Radiation-resistant and radiation-sensitive forms of host resistance to polyomavirus.
Animal, Animals, Newborn, Female, Genetic Predisposition to Disease, Immunity, Natural, Male, Mice, Mice, Inbred C3H, Mice, Inbred C57BL, Papovaviridae Infections, Polymavirus, Tumor Virus Infections
J Virol 1999 Feb;73(2):1213-8
Newborn mice of several inbred strains develop few or no tumors following inoculation with highly tumorigenic strains of polyomavirus. Here we show that such resistant strains can be divided into two groups based on the responses of adult mice to radiation followed by virus inoculation. Most strains show a radiation-sensitive form of resistance (Rr-s) and develop tumors following radiation and virus challenge. This type of resistance has previously been recognized as immunological, based on T-cell responses against virus-encoded neoantigen(s) expressed in tumor cells. Other strains exhibit a radiation-resistant form of resistance (Rr-r) and fail to develop tumors when treated in the same manner. Three additional properties of Rr-r mice distinguish them from Rr-s mice: (i) survival of newborns following inoculation with a highly virulent and usually lethal strain of virus, (ii) resistance to virus spread in newborns inoculated with either tumorigenic or virulent virus strains, and (iii) dominant or semidominant transmission of resistance in crosses with a highly susceptible strain. The Rr-r phenotype reflects a constitutive nonimmunological type of resistance that is targeted to the virus and blocks its dissemination.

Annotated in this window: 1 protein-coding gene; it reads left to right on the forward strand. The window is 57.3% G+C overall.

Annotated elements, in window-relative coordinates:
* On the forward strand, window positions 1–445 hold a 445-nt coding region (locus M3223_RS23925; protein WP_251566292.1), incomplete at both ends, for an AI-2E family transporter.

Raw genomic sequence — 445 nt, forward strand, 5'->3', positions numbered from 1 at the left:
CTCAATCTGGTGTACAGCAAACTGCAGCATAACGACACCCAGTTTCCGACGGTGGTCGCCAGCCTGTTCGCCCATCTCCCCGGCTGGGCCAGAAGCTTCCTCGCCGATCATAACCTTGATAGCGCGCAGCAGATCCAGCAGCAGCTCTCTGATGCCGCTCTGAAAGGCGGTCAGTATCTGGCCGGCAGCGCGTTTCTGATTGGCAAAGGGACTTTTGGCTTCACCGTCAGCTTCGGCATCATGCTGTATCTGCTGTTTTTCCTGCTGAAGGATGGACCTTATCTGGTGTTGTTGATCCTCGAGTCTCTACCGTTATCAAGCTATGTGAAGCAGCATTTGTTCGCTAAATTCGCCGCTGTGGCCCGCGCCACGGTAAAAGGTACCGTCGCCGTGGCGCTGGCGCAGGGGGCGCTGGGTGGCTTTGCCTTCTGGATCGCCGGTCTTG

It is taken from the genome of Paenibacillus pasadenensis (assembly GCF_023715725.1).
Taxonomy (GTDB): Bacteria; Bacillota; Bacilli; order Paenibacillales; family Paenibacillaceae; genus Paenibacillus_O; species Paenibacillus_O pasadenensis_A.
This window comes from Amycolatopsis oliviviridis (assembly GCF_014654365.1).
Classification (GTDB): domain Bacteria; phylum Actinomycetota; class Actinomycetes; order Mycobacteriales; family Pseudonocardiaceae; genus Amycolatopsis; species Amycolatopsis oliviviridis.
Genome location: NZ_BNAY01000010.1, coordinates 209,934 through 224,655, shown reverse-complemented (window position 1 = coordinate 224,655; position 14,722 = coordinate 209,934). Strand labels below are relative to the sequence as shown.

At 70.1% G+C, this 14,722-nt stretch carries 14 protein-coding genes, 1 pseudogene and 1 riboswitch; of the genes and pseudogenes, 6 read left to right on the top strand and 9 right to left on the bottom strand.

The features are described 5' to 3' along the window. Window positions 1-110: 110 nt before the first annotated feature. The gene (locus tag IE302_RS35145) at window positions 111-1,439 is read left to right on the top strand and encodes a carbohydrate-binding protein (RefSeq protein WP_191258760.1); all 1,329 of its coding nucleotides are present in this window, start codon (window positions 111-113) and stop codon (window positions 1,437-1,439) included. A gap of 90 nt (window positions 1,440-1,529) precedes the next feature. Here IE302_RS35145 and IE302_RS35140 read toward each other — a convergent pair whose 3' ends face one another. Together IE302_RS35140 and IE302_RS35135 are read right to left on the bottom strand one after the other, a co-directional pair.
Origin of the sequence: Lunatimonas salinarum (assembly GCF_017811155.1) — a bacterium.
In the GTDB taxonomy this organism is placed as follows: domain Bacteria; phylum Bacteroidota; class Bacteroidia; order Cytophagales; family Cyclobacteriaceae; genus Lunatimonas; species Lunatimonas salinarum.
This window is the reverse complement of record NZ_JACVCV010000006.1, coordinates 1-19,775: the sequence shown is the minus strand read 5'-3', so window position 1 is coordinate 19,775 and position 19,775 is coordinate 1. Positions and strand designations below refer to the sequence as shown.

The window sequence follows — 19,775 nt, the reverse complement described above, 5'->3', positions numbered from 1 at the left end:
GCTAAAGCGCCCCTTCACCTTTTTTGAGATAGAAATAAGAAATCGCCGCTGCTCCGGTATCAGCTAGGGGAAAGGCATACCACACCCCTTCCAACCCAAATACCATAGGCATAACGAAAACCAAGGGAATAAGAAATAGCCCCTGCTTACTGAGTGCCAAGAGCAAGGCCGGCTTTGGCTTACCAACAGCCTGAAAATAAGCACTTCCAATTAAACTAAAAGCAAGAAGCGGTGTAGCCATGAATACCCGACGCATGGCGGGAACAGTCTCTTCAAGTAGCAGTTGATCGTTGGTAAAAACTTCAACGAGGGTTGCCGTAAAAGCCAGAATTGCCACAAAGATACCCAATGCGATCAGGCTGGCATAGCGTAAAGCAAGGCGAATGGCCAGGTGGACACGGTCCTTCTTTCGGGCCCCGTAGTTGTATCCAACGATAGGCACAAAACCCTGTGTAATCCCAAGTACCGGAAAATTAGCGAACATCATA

Radiation-resistant and radiation-sensitive forms of host resistance to polyomavirus. J Virol 1999 Feb;73(2):1213-8